“na="arg1"”, text used to represent observations that are missing from the file. The text should be enclosed on double quotes.
“scan=[int|all]”, number of rows of the table to scan during automatic format detection (“scan=all” scans the entire file).
“firstobs=int”, first observation to be imported from the table of data (default is 1). This option may be used to start reading rows from partway through the table.
“lastobs = int”, last observation to be read from the table of data (default is last observation of the file). This option may be used to read only part of the file, which may be useful for testing.
HTML Examples
mat1.import "c:\data.html"
loads into the MAT1 matrix object the data located in the HTML file “Data.HTML” located on the C:\ drive
forexmat.import(type=html) "http://www.tradingroom.com.au/apps/mkt/forex.ac" colhead=3
loads into a matrix object called FOREXMAT the data with the given URL located on the website site “http://www.tradingroom.com.au”. The column header is set to three rows.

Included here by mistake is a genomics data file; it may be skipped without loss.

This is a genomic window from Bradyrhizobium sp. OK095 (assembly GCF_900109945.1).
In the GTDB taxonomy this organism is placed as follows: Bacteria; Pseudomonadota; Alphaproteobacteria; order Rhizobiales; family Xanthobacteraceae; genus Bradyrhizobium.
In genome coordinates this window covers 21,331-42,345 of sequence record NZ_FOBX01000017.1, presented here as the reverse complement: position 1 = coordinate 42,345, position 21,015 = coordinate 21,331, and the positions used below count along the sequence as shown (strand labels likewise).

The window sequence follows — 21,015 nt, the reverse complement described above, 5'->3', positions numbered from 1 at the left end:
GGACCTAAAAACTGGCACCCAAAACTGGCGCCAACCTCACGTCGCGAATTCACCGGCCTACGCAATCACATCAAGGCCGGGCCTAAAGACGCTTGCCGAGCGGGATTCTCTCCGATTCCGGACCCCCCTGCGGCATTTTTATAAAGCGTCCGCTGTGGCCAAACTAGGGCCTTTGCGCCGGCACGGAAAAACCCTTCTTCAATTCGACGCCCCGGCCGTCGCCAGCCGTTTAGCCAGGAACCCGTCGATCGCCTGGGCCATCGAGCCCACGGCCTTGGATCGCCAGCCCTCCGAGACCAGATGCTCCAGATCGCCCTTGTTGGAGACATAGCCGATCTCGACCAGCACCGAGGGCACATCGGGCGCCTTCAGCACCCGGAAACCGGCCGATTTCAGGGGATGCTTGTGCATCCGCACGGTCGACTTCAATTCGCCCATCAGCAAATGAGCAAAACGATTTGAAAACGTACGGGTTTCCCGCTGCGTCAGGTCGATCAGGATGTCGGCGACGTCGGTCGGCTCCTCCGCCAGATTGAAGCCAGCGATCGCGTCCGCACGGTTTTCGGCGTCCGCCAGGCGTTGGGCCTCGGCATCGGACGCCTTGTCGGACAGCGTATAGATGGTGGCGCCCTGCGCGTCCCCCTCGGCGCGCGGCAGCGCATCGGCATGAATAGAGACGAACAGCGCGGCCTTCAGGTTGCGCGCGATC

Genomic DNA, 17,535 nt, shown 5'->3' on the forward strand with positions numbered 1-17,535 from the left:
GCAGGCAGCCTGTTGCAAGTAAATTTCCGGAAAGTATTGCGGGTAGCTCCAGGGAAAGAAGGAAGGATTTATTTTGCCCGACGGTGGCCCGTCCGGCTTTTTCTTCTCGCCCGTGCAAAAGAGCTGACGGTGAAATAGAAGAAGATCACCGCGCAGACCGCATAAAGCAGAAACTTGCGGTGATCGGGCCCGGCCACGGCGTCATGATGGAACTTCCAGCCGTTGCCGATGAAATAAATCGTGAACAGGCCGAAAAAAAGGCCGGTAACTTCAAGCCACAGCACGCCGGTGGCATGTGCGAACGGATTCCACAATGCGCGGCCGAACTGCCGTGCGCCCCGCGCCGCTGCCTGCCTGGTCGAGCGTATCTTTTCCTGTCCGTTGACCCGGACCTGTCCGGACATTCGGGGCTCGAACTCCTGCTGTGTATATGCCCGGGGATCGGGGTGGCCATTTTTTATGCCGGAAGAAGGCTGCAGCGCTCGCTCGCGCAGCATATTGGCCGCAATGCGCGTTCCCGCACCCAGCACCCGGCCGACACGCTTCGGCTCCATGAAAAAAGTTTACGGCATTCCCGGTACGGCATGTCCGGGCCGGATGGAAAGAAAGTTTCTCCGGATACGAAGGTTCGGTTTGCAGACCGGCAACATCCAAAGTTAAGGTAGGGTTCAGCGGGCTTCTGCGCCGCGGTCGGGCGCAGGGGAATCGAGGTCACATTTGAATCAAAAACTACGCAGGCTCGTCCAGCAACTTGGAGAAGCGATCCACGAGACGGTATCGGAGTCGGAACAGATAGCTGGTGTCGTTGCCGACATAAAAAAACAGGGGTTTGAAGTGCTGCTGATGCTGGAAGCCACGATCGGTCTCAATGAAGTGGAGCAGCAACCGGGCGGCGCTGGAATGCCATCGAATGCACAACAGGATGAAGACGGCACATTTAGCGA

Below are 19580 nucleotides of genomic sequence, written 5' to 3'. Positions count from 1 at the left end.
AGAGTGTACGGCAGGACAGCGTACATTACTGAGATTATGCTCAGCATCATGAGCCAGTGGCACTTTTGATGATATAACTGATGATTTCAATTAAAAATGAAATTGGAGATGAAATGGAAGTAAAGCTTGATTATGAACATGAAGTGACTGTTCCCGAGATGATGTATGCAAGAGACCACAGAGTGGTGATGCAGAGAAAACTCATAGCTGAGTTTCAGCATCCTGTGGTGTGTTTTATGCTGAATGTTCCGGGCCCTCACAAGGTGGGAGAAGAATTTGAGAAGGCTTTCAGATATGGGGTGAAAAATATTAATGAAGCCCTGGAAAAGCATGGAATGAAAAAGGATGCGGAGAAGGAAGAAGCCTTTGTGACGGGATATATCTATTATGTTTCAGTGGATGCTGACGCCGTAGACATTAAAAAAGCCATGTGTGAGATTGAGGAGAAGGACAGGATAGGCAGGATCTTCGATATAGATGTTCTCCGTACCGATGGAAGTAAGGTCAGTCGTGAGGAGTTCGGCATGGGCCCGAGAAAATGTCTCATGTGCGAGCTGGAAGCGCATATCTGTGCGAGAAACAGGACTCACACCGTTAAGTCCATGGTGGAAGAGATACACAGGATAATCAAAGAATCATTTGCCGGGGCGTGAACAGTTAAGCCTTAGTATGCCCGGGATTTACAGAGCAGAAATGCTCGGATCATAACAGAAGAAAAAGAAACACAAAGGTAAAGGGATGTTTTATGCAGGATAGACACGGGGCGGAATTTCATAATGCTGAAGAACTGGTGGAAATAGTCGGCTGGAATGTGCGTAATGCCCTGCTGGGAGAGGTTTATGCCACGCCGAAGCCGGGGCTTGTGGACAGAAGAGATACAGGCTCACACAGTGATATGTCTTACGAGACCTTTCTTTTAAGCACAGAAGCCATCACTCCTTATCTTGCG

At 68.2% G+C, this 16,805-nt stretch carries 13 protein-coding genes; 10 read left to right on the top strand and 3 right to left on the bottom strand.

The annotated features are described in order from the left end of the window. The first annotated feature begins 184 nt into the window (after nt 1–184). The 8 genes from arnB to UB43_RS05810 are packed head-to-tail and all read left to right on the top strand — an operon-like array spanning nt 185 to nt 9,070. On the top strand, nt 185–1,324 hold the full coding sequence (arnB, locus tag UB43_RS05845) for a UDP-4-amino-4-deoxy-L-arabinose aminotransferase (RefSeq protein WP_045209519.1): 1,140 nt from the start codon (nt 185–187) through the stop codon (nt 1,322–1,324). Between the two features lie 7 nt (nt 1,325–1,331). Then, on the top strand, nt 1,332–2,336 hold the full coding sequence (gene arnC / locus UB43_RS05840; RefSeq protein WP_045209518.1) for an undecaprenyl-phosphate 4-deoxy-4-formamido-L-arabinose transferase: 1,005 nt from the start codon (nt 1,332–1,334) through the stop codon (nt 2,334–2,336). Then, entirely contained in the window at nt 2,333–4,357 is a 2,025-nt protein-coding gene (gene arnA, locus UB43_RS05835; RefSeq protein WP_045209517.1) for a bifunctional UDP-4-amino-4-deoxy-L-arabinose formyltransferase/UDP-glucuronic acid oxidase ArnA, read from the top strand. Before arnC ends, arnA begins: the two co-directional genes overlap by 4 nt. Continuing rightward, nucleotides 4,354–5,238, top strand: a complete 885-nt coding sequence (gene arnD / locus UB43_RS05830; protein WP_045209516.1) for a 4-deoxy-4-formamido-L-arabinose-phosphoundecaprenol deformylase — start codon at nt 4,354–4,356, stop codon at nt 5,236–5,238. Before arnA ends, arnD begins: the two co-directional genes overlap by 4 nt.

Text and Binary Files
The syntax for reading text or binary files is:
matrix_name.import(type=arg) source_description [table_description] [variables_description]
If a table_description is not provided, EViews will attempt to read the file as a free-format text file. The following table_description elements may be used when reading a text or binary file:
“ftype = [ascii|binary]” specifies whether numbers and dates in the file are stored in a human readable text (ASCII), or machine readable (Binary) form.
“rectype = [crlf|fixed|streamed]” describes the record structure of the file:
“crlf”, each row in the output table is formed using a fixed number of lines from the file (where lines are separated by carriage return/line feed sequences). This is the default setting.